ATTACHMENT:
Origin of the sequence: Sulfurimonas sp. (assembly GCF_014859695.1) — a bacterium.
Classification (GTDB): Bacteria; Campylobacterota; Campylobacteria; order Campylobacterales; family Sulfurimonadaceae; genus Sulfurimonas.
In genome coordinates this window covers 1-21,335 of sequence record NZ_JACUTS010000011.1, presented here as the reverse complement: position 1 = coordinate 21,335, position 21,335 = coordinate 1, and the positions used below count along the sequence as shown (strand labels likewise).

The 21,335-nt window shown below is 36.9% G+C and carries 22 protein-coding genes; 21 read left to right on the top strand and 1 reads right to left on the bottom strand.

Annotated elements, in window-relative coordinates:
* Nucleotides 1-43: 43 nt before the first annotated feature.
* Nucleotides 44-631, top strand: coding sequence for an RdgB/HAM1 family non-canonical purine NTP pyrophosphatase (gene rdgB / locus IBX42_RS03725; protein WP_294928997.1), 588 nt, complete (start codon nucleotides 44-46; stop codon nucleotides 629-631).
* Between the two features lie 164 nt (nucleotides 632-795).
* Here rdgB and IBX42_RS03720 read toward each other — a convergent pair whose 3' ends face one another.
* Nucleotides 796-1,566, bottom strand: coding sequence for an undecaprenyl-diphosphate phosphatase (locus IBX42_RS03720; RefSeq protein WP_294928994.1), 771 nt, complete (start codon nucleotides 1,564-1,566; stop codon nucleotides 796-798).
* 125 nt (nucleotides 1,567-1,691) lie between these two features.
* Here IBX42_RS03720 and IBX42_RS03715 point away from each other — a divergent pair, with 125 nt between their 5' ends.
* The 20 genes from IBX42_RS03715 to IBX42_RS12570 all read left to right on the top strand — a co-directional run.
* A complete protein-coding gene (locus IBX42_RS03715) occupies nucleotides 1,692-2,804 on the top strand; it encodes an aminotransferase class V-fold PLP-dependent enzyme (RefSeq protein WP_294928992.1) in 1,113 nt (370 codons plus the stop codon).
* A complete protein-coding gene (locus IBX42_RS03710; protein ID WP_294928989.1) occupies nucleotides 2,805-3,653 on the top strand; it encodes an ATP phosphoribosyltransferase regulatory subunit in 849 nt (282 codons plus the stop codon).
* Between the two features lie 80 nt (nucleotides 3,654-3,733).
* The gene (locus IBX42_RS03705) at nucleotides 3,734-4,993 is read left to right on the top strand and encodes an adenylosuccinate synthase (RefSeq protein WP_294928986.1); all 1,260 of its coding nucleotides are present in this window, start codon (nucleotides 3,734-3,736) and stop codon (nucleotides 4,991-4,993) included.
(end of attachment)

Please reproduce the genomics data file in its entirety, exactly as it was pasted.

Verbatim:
Origin of the sequence: Sulfurimonas sp. (assembly GCF_014859695.1) — a bacterium.
Classification (GTDB): Bacteria; Campylobacterota; Campylobacteria; order Campylobacterales; family Sulfurimonadaceae; genus Sulfurimonas.
In genome coordinates this window covers 1-21,335 of sequence record NZ_JACUTS010000011.1, presented here as the reverse complement: position 1 = coordinate 21,335, position 21,335 = coordinate 1, and the positions used below count along the sequence as shown (strand labels likewise).

The 21,335-nt window shown below is 36.9% G+C and carries 22 protein-coding genes; 21 read left to right on the top strand and 1 reads right to left on the bottom strand.

Annotated elements, in window-relative coordinates:
* Nucleotides 1-43: 43 nt before the first annotated feature.
* Nucleotides 44-631, top strand: coding sequence for an RdgB/HAM1 family non-canonical purine NTP pyrophosphatase (gene rdgB / locus IBX42_RS03725; protein WP_294928997.1), 588 nt, complete (start codon nucleotides 44-46; stop codon nucleotides 629-631).
* Between the two features lie 164 nt (nucleotides 632-795).
* Here rdgB and IBX42_RS03720 read toward each other — a convergent pair whose 3' ends face one another.
* Nucleotides 796-1,566, bottom strand: coding sequence for an undecaprenyl-diphosphate phosphatase (locus IBX42_RS03720; RefSeq protein WP_294928994.1), 771 nt, complete (start codon nucleotides 1,564-1,566; stop codon nucleotides 796-798).
* 125 nt (nucleotides 1,567-1,691) lie between these two features.
* Here IBX42_RS03720 and IBX42_RS03715 point away from each other — a divergent pair, with 125 nt between their 5' ends.
* The 20 genes from IBX42_RS03715 to IBX42_RS12570 all read left to right on the top strand — a co-directional run.
* A complete protein-coding gene (locus IBX42_RS03715) occupies nucleotides 1,692-2,804 on the top strand; it encodes an aminotransferase class V-fold PLP-dependent enzyme (RefSeq protein WP_294928992.1) in 1,113 nt (370 codons plus the stop codon).
* A complete protein-coding gene (locus IBX42_RS03710; protein ID WP_294928989.1) occupies nucleotides 2,805-3,653 on the top strand; it encodes an ATP phosphoribosyltransferase regulatory subunit in 849 nt (282 codons plus the stop codon).
* Between the two features lie 80 nt (nucleotides 3,654-3,733).
* The gene (locus IBX42_RS03705) at nucleotides 3,734-4,993 is read left to right on the top strand and encodes an adenylosuccinate synthase (RefSeq protein WP_294928986.1); all 1,260 of its coding nucleotides are present in this window, start codon (nucleotides 3,734-3,736) and stop codon (nucleotides 4,991-4,993) included.